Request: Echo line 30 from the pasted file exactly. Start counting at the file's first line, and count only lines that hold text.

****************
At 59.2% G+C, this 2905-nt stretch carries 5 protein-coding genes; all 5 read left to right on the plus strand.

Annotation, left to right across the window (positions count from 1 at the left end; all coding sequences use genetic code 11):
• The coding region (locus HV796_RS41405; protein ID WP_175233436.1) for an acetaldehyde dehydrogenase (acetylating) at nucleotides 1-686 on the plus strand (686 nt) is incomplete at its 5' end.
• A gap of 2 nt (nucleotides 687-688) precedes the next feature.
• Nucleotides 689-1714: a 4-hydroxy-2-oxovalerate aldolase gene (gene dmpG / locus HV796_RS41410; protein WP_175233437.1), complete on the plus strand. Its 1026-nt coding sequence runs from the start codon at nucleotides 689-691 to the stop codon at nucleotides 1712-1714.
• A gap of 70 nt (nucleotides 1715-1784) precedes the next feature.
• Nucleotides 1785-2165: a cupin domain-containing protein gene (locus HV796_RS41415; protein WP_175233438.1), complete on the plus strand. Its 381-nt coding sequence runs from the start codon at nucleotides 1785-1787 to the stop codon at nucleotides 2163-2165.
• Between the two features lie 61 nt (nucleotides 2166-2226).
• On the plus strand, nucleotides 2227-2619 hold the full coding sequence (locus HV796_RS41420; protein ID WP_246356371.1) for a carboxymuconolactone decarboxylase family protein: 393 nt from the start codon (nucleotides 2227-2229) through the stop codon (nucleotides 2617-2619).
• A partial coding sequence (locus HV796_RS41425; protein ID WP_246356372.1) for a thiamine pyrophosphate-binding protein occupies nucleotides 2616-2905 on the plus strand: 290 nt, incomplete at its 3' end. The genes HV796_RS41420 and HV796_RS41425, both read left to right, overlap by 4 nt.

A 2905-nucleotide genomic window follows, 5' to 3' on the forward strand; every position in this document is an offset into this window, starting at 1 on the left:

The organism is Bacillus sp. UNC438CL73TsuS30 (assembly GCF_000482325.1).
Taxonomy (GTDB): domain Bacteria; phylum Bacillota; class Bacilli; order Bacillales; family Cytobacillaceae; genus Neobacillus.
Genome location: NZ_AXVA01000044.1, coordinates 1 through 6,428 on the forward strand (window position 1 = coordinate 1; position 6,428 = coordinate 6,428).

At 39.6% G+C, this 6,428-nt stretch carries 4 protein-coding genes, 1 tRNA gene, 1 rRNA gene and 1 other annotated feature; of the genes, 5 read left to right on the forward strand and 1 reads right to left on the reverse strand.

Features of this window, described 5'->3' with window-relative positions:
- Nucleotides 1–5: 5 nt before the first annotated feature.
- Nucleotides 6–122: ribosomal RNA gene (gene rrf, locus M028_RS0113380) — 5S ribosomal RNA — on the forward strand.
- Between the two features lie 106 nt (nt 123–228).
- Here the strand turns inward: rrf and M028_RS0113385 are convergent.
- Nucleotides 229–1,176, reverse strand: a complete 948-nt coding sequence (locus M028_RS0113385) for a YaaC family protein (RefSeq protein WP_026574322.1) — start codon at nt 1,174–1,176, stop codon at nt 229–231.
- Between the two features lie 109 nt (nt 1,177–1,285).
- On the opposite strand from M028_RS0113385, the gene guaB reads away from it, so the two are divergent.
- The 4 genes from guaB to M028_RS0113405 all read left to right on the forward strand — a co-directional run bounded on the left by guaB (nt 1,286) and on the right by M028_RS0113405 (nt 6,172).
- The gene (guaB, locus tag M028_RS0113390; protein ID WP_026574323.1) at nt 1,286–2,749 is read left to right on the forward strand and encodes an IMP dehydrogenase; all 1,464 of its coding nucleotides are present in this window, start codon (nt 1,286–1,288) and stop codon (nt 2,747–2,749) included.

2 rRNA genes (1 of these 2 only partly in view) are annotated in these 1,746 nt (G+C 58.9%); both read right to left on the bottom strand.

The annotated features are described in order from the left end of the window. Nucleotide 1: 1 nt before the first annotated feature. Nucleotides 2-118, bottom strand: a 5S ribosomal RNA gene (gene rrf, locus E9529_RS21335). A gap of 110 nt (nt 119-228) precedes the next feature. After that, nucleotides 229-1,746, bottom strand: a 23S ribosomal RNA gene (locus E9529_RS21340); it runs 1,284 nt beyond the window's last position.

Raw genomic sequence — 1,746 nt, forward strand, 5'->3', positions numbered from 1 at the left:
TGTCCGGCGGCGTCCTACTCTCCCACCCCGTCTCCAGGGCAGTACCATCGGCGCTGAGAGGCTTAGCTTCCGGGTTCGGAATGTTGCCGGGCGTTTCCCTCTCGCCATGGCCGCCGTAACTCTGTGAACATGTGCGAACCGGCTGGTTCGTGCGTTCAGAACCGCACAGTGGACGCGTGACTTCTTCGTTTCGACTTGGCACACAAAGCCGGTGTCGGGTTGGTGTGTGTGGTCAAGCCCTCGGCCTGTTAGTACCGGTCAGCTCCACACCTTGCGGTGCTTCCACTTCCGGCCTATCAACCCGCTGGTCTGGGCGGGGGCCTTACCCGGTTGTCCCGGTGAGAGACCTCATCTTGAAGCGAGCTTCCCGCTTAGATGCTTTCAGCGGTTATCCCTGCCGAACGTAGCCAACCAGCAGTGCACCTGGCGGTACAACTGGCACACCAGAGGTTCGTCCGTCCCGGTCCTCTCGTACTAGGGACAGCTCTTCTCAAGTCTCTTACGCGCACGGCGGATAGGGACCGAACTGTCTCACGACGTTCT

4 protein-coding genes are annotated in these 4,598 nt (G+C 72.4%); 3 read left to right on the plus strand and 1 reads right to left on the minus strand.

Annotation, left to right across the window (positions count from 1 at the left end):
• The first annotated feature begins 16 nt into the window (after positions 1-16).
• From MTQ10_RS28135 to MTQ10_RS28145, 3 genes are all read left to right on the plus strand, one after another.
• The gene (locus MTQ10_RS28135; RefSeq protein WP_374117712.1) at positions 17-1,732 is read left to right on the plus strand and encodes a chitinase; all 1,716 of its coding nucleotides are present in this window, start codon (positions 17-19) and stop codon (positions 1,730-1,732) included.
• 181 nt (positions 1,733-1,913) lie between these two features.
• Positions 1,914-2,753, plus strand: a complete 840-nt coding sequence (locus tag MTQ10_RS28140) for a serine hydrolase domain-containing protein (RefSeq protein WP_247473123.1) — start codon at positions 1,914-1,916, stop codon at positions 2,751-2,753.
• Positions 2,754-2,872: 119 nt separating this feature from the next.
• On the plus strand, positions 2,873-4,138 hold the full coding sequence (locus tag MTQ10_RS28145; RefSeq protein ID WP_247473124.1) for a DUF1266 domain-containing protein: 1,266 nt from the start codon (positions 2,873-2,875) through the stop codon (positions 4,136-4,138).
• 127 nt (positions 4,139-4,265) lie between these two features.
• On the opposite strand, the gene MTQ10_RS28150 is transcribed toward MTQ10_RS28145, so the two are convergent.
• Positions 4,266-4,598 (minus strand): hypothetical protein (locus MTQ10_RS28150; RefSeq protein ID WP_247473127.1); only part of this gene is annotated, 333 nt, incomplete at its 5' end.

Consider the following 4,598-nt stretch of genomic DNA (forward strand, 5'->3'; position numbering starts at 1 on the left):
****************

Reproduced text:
4 protein-coding genes are annotated in these 4,598 nt (G+C 72.4%); 3 read left to right on the plus strand and 1 reads right to left on the minus strand.